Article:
When I was first offered the project, and the client told me how many words they needed, I panicked. However, I was in the middle of NaNoWriMo, where I had already managed to write 20,000 words in a couple weeks. This gave me the confidence that I could do the job if I focused enough. What really helped me achieve the goal however, was my client’s willingness to split the task into three separate milestones.
For example, let’s say you’re asked to write a 25,000 word novella. You could have your client split this into 3 separate milestones so that you get paid a portion of the fee upon completing each part. So the first milestone could be 3000 words, and once you’ve written those 3000 words and your client is happy with what you’ve produced, they could pay you a third of the fee. The next milestone could be 11000 words, followed by another 11000 words after that.
Splitting up the project this way made it much easier for me. And being paid after each milestone made my efforts feel more rewarding. The only downside is the waiting once you hand in each milestone. I found myself worrying that my client would hate what I came up with each time. Luckily, they seemed to love it and only had small criticisms that were easy to change.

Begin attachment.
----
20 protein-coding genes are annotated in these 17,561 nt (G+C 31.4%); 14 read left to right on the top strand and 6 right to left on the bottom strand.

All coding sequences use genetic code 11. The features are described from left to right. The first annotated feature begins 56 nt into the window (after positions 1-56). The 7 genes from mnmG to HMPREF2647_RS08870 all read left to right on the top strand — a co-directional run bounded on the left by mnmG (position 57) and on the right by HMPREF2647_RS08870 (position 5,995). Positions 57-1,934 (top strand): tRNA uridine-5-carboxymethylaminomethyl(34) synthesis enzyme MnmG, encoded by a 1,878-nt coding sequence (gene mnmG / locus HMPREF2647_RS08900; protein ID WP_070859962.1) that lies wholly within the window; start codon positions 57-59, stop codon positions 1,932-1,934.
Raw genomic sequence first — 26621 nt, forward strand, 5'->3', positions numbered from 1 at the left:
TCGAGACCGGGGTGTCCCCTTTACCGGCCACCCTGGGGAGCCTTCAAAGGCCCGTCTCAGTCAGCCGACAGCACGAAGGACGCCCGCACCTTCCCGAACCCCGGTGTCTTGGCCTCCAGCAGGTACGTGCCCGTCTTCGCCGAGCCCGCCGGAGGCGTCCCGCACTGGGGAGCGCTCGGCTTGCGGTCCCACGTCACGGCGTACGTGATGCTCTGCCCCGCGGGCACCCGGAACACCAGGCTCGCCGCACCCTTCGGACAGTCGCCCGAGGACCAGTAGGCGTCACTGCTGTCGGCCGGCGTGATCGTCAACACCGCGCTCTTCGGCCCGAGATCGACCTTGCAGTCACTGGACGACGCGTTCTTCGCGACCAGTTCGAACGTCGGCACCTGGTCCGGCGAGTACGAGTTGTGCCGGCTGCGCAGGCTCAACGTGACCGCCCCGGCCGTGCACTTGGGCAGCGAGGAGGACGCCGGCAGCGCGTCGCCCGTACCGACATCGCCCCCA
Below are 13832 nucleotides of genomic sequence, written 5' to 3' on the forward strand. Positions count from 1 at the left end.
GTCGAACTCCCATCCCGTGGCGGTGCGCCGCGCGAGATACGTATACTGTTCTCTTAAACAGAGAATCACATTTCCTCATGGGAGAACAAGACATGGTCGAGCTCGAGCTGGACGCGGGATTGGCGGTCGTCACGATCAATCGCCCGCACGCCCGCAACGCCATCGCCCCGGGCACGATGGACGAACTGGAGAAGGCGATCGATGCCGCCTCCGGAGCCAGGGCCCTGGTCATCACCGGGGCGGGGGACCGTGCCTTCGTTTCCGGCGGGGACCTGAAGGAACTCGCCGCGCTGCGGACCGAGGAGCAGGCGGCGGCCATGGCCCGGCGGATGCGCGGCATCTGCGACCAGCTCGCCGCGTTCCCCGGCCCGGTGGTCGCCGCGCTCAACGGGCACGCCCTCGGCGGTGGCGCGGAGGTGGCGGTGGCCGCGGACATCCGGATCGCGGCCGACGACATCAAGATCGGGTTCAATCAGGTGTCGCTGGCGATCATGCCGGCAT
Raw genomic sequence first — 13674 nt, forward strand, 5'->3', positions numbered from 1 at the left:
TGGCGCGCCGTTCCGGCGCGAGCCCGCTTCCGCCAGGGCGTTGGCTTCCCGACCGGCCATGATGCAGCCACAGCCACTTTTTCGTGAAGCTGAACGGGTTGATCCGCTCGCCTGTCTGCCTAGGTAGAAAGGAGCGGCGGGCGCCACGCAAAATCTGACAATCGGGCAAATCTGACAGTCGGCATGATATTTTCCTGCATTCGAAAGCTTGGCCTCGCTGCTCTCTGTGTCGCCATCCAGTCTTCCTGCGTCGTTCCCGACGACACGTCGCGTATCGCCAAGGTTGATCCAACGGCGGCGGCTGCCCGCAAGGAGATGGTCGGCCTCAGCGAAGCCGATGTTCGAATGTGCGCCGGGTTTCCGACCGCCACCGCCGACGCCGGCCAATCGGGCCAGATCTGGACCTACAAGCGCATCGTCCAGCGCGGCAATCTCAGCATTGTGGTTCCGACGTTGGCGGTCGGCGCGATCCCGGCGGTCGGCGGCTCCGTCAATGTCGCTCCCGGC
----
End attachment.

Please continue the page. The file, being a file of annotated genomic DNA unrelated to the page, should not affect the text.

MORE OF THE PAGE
5. Take on board client feedback and be prepared to re-write
I was lucky in the sense that I was never asked to alter entire plots or scenes. But be prepared for your client to ask for changes. You’re creating their vision for them, so sometimes they may not particularly like the direction your story is heading in. You must be willing to take on their feedback and understand that it’s their story and not yours. Besides, if they ask you to throw away any ideas that you feel are good, you have the right to use the concept for an unrelated project of your own.
6. Once you are confident in your skills, up your price.
After completing your ghostwriting project, there’s a chance your client may want to continue working with you. Don’t be afraid to negotiate a better fee for the next project. If you find that your work has been appreciated, it probably means you’re more than capable of writing a novel of your own. In my case, I’d already had a 50,000 word unfinished manuscript that I was already working on. That means that any writing project I take on is only preventing me from completing my own work. Therefore, my time is more valuable and I now want to be paid more for my time.
It’s important to think long-term when it comes to writing. The time you spend writing for someone else is time that could be spent writing for yourself. The more you write for yourself, the more chances you have of publishing your own successful works. I recommend only taking projects if you have a strong desire to do so; or if you just need the cash. Ghostwriting can also be looked at as a method of practice; but its important to know that clients will want to see a couple pages of your work before working with you. So don’t apply for a project if you have no experience with creative writing at all.
Are you a ghostwriter? Have you thought about becoming one? Please share your thoughts in the comments below!